Leadership development: Case for analysis -Sales engineering division When DEL International, a manufacturer of refinery equipment, brought in John Thrill to manage its sales engineering division, company executives informed him of the urgent situation. Sales engineering, with 20 engineers, was the highest paid, best educated, and least productive department. The Instructions to Thrill: Turn It around. Thrill called a meeting of engineers. He showed great concern for their personal welfare and asked point blank: what’s the problem? Why can’t we produce? Why does this division have such turnover?
Without hesitation employees launched a hall of complaints. I was hired as an engineer not a pencil pusher. We spent over half of our time writing silly reports In triplicate for top management, and no one reads the reports. We have to account for every penny, which doesn’t give us any time to work with customers or new developments. After a two hour discussion, Thrill began to envision a future in which engineers were free to work with customers and Joined self-directed teams for product improvement. Thrill concluded he had to get top management off the engineers back.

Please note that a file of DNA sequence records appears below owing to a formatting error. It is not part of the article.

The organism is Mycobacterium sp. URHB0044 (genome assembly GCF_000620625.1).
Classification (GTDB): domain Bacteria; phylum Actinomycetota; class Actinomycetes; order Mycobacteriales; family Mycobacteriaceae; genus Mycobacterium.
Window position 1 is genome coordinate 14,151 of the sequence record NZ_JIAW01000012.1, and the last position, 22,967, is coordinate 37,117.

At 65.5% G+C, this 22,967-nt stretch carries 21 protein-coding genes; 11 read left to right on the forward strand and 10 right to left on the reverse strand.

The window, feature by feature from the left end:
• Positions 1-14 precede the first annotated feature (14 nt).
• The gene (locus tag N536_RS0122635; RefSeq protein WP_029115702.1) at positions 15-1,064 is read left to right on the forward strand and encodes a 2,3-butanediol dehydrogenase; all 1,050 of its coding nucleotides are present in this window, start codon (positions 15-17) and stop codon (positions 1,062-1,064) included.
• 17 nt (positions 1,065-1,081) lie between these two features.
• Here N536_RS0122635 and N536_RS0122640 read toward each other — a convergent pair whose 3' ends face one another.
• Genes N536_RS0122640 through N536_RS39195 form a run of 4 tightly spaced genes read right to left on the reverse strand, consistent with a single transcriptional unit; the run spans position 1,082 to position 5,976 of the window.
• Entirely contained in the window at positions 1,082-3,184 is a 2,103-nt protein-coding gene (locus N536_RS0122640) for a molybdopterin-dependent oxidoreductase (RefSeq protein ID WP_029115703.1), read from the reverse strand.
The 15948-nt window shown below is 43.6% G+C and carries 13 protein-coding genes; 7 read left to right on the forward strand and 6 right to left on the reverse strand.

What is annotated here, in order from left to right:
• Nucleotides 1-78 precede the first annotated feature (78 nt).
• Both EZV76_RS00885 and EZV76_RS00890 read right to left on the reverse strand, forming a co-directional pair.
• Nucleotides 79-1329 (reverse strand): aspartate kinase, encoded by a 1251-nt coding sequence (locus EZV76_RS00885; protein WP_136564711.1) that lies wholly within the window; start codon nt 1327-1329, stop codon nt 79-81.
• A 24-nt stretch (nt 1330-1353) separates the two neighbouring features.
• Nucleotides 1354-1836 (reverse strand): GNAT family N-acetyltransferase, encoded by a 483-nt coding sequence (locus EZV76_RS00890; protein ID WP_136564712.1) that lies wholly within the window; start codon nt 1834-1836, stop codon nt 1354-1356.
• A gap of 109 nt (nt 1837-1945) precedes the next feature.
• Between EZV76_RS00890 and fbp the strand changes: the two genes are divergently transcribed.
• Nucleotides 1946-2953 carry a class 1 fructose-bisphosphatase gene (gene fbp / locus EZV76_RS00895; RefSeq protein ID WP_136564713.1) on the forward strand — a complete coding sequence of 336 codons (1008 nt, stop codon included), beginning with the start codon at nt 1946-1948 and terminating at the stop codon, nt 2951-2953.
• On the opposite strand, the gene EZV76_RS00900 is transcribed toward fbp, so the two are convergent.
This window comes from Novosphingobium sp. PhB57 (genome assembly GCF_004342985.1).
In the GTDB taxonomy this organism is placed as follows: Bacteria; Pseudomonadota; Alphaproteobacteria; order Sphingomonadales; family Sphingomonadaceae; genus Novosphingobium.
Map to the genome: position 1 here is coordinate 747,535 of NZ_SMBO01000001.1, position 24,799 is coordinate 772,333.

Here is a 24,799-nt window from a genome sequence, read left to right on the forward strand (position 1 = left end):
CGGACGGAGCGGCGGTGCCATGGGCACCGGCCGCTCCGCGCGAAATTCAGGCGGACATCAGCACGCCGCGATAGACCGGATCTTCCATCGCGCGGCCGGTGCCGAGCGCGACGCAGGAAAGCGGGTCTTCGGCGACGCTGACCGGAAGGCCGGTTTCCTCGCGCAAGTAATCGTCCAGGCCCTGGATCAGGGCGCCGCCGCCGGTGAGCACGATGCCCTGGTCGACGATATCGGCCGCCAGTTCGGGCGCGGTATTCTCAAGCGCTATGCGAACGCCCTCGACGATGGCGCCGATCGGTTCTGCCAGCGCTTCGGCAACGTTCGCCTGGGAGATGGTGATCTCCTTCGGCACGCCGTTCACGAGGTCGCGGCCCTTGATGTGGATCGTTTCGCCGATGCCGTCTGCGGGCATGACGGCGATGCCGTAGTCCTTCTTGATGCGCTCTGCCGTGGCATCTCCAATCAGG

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He promised the engineers, ‘my job is to stay out of your way so that you can do your job and I will try to keep top management off your back too’. He called for the days reports and issued an order effective immediately that the originals be turned in daily to his office rather than mailed to headquarters. For three weeks, technical reports piled up on his desk. By the month’s end the stock was nearly three feet high. During the time no one called for the reports. When other managers entered his office and saw the stack, they usually asked, “what’s all this”? Thrill replied, technical reports. No one asked to read them.
Finally at month’s end, a secretary from finance called and asked for the monthly travel and expense report. Thrill responded, ‘meet me in the president’s office tomorrow morning’. The next morning engineers cheered as Thrill walked through the department pushing a cart loaded with the enormous stack of reports. They knew that the showdown has come. Thrill entered the president’s office and placed the stack of reports on his desk. The president and the other senior executives looked bewildered. This, Thrill announced, is the reason for the lack of productivity in the ales engineering department.
These are the reports your people require every month. The fact that they stay on my desk all month shows that no one reads them. I suggest that the engineers’ time could be used In a more productive manner and that one brief monthly report from my office will satisfy the needs of other departments. 1. Does Thrill’s leadership style fit the definition of leadership In 1. 1? Explain. 2. With respect to 1. 2, In what paradigm Is Terrible? In what paradigm Is headquarters? 3. What approach would you have taken In this situation?